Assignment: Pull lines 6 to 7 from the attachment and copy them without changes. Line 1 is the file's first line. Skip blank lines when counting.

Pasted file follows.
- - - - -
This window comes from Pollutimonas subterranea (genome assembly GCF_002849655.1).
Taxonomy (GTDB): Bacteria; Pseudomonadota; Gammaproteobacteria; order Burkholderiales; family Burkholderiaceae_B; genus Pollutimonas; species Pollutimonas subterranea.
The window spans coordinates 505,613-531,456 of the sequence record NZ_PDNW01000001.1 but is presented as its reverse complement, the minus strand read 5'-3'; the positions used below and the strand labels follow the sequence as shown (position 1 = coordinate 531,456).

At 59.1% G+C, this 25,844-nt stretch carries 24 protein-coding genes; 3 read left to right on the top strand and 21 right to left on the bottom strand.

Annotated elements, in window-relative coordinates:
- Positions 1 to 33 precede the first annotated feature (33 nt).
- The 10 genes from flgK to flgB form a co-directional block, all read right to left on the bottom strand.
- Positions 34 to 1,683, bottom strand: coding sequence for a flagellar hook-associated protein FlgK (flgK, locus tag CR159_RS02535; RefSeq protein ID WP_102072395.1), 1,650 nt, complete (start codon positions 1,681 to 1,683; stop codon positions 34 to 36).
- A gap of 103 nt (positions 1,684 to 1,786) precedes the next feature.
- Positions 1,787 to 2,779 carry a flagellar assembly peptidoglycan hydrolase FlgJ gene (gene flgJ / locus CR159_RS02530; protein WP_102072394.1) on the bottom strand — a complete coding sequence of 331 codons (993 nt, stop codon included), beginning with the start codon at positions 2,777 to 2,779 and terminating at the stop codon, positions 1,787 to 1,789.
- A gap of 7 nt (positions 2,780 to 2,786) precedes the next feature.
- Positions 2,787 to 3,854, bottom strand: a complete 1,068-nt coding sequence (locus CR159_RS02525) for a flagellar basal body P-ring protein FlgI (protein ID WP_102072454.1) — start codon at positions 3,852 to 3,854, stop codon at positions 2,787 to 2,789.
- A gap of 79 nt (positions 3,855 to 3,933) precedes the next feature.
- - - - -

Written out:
- Positions 1 to 33 precede the first annotated feature (33 nt).
- The 10 genes from flgK to flgB form a co-directional block, all read right to left on the bottom strand.